3. Mechanical Control

  • Reduce the number of rats in plantations of economic crops and in buildings or houses by digging up rats’ holes or using mouse cages, adverse mouse traps and sticky mouse traps.

4. Physical Control

  • Chasing rats from the areas that need to control using ultrasound generator or sound wave or electromagnetic waves.
  • Killing rats using electric fences or building fences along the areas where small plants are being grown with smooth galvanised iron, cellocrete and light-reflecting foils.

5. Chemical Control

  • Fumigants are suitable to use to eradicate rats in confined spaces such as goods storage, and freight ship. Substances used are for instance fumigants include methyl bromide and alluminium phosphine.
  • Rodenticides may be divided into 2 types according to the time used to kill rats;
    • 1. Acute Poisoned Rodenticides They react immediately after rats take these in single dose or in a short period of time. They destroy the nervous system causing rats to become paralysed and die in the end. They destroy liver, kidneys and cause heart failure or paralysis. Rats will die within the period of 3 hours to 1 day. These chemicals are usually used in high concentration doses. For instance, there is zinc phosphide 0.8-1%. However, Ministry of Public health has announced that the substance is the hazardous substance number 4 according to Hazardous Substance Act B.E.2535 (1992). It is forbidden to produce, import, export or possess such substance.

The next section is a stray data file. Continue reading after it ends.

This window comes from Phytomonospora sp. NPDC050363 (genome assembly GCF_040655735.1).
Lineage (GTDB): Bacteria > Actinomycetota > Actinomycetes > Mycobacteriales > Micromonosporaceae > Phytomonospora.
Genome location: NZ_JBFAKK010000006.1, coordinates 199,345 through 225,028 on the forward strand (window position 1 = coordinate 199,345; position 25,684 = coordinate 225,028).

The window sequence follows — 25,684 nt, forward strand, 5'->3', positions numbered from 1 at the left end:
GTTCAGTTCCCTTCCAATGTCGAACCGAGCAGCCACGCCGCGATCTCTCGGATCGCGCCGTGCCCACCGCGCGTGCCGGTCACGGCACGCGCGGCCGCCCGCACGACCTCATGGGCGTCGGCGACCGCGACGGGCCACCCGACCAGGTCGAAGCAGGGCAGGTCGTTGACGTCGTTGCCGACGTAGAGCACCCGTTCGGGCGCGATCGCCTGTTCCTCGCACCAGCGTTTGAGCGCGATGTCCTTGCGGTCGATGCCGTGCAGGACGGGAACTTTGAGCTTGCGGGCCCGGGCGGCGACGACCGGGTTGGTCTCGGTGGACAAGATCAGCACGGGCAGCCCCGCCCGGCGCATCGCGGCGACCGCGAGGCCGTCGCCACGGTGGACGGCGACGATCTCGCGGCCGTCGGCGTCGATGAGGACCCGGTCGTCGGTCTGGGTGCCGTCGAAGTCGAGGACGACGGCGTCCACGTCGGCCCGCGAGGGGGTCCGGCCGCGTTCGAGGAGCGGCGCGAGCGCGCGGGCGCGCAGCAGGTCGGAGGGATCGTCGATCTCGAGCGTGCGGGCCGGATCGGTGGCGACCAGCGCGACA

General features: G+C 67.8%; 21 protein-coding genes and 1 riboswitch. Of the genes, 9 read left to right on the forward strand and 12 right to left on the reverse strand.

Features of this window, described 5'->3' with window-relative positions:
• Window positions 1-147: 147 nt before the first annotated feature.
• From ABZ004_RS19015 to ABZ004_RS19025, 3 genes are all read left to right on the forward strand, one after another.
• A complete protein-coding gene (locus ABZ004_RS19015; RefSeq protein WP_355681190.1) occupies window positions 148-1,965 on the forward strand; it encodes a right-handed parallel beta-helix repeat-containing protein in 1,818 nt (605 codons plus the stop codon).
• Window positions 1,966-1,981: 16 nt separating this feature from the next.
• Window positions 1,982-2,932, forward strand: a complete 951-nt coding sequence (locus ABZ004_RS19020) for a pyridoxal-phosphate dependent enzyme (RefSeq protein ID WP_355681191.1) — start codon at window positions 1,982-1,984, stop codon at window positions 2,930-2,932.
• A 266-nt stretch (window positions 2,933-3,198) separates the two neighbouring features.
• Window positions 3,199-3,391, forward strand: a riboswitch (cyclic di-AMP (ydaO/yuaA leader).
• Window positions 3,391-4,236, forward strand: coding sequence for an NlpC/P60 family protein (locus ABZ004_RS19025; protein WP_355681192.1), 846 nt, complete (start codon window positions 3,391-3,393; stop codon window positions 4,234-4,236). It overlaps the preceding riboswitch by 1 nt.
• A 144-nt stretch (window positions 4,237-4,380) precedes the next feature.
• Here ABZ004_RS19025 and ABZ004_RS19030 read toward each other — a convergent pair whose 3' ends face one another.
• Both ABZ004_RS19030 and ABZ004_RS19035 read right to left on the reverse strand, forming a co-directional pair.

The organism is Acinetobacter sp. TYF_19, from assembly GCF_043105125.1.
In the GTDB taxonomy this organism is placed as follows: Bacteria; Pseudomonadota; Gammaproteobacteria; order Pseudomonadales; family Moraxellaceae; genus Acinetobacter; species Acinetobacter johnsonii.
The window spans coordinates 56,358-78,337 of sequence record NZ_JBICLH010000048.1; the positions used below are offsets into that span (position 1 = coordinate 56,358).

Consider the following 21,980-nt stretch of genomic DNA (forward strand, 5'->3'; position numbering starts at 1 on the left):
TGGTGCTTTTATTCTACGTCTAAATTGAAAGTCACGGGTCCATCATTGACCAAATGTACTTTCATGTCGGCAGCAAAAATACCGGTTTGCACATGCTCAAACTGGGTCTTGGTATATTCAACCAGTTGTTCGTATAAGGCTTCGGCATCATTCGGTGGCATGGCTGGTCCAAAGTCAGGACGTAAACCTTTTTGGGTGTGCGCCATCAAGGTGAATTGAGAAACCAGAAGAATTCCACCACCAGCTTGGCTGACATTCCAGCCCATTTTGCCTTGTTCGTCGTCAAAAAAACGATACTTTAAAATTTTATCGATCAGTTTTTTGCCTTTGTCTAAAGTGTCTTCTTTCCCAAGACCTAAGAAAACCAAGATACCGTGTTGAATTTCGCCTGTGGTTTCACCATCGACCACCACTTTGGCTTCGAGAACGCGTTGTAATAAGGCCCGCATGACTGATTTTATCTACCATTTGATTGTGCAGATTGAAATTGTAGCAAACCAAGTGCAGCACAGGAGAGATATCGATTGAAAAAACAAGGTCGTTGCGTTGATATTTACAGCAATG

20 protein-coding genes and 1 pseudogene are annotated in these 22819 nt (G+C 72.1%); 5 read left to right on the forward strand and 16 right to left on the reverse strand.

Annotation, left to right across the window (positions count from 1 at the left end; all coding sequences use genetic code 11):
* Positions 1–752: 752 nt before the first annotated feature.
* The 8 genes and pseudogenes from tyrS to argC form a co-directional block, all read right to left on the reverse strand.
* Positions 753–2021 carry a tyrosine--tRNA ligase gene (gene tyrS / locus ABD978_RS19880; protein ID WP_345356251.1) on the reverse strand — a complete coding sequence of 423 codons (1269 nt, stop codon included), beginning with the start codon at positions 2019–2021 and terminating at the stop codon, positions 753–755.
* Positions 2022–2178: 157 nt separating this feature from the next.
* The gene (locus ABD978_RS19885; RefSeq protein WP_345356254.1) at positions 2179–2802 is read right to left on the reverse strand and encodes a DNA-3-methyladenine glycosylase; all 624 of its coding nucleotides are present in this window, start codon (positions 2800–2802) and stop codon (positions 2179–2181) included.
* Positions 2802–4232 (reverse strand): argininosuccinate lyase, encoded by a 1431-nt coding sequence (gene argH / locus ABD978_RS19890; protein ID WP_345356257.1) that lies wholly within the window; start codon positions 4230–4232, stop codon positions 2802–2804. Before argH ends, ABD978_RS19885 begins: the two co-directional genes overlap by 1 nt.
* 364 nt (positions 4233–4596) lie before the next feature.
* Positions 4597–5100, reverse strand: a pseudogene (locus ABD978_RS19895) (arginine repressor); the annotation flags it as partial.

• 2. Chronic Poisoned Rodenticides or Anticoagulant Rodenticides These are rodenticides that need to be consumed several times by rats. Then the toxin will accumulate in the body of a rat to the point that kills it through anticoagulant process causing blood to flow out of capillaries and openings in the body along the wounds. Blood will clot in various organs in the body. Then the rat will die within 3-15 days. Ready-made poisoned bait has the concentration of reactants between 0.005% – 0.1%.

6. Integrated Control

This is the combination of the above methods at appropriate time and place to achieve the highest efficiency for a long period of time with low expenses. They are also environmentally friendly.

It is widely known that rats are smart and they can avoid methods of humans that attempt to control and reduce the number of rats. Hence, the prevention and eradication of rats need to combine several methods at the same time to be successful. This is also called an Integrated Rodent Pest Management. This should be used as a strategy to prevent, control and eradicate rats. This is the most important method than any other. The procedure is as follows;

Step 1: Survey the number and traces of rats as well as evaluate the issue of rats in the area and make the map of the area that needs to be controlled by indicating containers for toxic baits. Then an operating plan to prevent and eradicate rats needs to be made.

Traces of rats that should be observed in the areas that need to be controlled include footprints, dungs, urine trace, hair, path, sound, body or carcasses of rats as well as biting traces on various food and objects.

Step 2: Prevent and eradicate rats according to the planned strategy.

Step 3: Assess the results following the prevention and eradication of rats by surveying traces and number of rats regularly and analyse to compare results.

Step 4: Survey traces of rats regularly. One should operate the prevention and eradication of rats at least every 3-6 months.